UK weather: floods expected in Midlands and Yorkshire as heavy rain forecast
Heavy rain may bring flooding to parts of the UK over the next few days, with Lincolnshire, South Yorkshire and the Humber particularly at risk, forecasters have warned.
The Met Office has issued yellow warnings for rain in the East Midlands, east of England and Yorkshire and the Humber on Tuesday, meaning that people must be aware of the potential for disruption.
The alert says that localised flooding may particularly cause disruption for people intending to travel. As much as 40mm of rain is expected in some areas in just 24 hours.
The Environment Agency has also warned of the flood risk in the east, advising that the rising waters could cause some damage to property.
“Pretty much the whole of Great Britain will see rain at some point over the next 48 hours”, said Meteo Group forecaster Gareth Harvey.
“This means there could be some localised flooding.”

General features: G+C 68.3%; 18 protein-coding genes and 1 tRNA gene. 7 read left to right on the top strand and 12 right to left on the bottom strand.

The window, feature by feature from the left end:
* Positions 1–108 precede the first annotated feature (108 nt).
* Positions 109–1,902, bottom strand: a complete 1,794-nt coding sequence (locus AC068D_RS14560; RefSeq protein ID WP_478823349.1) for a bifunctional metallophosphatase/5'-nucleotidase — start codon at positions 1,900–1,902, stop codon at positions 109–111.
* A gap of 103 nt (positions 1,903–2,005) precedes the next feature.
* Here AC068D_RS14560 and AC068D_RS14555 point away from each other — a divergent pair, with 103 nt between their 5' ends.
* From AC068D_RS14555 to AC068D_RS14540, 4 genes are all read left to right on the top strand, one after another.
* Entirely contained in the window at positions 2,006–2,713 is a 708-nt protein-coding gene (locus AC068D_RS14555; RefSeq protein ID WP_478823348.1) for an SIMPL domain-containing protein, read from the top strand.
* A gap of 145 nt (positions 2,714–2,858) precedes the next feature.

These new warnings follow on from the wettest British winter since records began. Prolonged storms and heavy rainfall battered many parts of the UK from the Christmas period and into February, with many areas heavily flooded for weeks or even months.
The crisis drew attention to the UK’s vulnerability to the elements. One study published in February ranked Britain as being the seventh most exposed nation to economic disruption caused by flooding.
It has been suggested that economic losses caused by flooding in Europe could even increase four-fold by 2050, as the growing risk of extreme weather brought on by climate change combined with increased development puts more properties and businesses at risk.
Another study, published in April, concluded that manmade global warming has increased the risk of extreme rainfall in southern England and Wales by about 20-25%.
The majority said that is was not possible to link individual weather incidents to the long-term warming trend, saying only that it was likely such weather patterns would become more familiar as the planet heated up.
However, by undertaking an “attribution experiment”, the new study claims to have proved that greenhouse gas emissions were a factor.
Photo: Foilman via Flickr
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